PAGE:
The Central Bank: supposed to contribute to banking stability

The latest disclosures about Irish banking are likely to prompt new questions about what exactly the Central Bank told Irish banks to do in 2008 to deal with the financial crisis and major liquidity problems it was causing.

There is no doubt the Central Bank was put in a difficult, almost unprecedented, position in 2008. According to the Central Bank Act 1942, the governor of the institution is supposed to contribute to the stability of the financial system. But how to do this without crossing the line in terms of market regulations is difficult.

Information on last year's events, prepared for Anglo chairman Donal O'Connor, suggests the Central Bank knew Anglo was preparing to receive support as it came near its year end in September.

But the analysis, seen by this newspaper, acknowledges there is no written or taped evidence that any particular form of support was mentioned by governor of the Central Bank last March when discussions started about the whole issue.

While banks often enhance their positions coming near to year end, the precise type and level of enhancement is the key concern.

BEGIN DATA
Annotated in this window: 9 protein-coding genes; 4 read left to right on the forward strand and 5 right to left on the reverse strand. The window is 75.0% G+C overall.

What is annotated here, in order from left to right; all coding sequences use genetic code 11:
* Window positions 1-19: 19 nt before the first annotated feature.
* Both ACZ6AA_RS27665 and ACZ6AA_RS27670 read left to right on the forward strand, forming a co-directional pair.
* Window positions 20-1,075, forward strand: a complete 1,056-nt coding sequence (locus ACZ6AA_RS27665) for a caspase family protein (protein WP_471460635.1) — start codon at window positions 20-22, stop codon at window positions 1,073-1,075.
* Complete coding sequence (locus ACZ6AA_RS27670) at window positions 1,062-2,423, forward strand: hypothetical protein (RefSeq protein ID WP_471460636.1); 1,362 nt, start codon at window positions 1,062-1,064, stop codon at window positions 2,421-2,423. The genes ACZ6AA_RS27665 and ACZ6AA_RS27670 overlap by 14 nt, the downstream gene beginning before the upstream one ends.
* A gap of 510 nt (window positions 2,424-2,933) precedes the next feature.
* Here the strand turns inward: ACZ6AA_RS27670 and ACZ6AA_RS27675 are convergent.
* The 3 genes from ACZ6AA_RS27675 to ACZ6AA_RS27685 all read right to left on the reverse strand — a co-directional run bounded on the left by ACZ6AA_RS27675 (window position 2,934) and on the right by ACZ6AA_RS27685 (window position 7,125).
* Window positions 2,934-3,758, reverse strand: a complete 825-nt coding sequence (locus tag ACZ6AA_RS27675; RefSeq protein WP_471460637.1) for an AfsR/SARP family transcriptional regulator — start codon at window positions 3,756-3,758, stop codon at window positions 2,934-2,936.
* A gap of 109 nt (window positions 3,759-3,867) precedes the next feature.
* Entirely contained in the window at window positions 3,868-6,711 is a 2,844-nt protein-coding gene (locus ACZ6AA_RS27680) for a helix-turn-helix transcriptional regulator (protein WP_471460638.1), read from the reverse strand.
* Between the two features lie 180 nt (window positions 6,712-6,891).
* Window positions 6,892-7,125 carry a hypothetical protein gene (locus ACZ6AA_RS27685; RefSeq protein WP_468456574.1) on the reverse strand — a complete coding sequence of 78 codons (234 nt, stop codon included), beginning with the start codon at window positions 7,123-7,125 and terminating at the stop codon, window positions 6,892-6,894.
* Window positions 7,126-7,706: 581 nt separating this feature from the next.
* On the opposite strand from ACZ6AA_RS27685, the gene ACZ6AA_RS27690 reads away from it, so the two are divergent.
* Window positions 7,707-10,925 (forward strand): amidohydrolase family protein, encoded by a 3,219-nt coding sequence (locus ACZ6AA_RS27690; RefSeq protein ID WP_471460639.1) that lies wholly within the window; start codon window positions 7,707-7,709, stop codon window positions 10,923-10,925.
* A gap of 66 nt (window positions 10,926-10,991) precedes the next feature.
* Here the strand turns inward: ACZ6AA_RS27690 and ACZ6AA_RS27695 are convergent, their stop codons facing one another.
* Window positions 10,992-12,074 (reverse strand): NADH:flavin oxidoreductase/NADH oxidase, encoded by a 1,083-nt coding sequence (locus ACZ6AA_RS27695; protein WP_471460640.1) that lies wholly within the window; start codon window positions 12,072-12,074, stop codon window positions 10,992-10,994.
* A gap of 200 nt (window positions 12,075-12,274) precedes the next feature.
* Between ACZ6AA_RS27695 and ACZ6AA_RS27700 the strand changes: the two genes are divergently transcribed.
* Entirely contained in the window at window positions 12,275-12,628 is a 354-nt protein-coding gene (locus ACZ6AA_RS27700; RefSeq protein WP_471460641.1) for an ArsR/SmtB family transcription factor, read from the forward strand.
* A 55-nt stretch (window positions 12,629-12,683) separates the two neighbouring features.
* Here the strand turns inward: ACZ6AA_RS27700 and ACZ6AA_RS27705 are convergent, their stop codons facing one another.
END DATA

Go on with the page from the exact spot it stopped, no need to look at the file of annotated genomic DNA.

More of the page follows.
If litigation results from the recent disclosures, Anglo Irish is likely to produce evidence showing that members of the Financial Regulator's team were aware of the precise nature of the transactions taking place last year.

There does not seem to be any written correspondence concerning the Central Bank.

However the Central Bank may still face questions on what it believed were the correct kinds of support banks should be giving to each other.

"In March 2008, the Financial Regulator and the Central Bank were concerned that Irish banks were doing little to co-operate and assist each other and in so doing avoid stress to the wider Irish financial system and were encouraging of greater co-operation and mutual assistance," says the internal audit department report.

Anglo is likely to claim that it entered into its transactions against this background, and it will probably claim that IL&P was of a similar view.

"IL&P similarly have confirmed to Anglo Irish that they also had discussions with senior/middle management at the Financial Regulator and Central Bank in respect of being facilitated and facilitating transactions to ensure market confidence," states the report.

The document points out just how gloomy things were in Irish banking last September.

It quotes ex-IL&P chief executive Denis Casey and his fears, as he looked out his office window, that his bank would not open "for business tomorrow".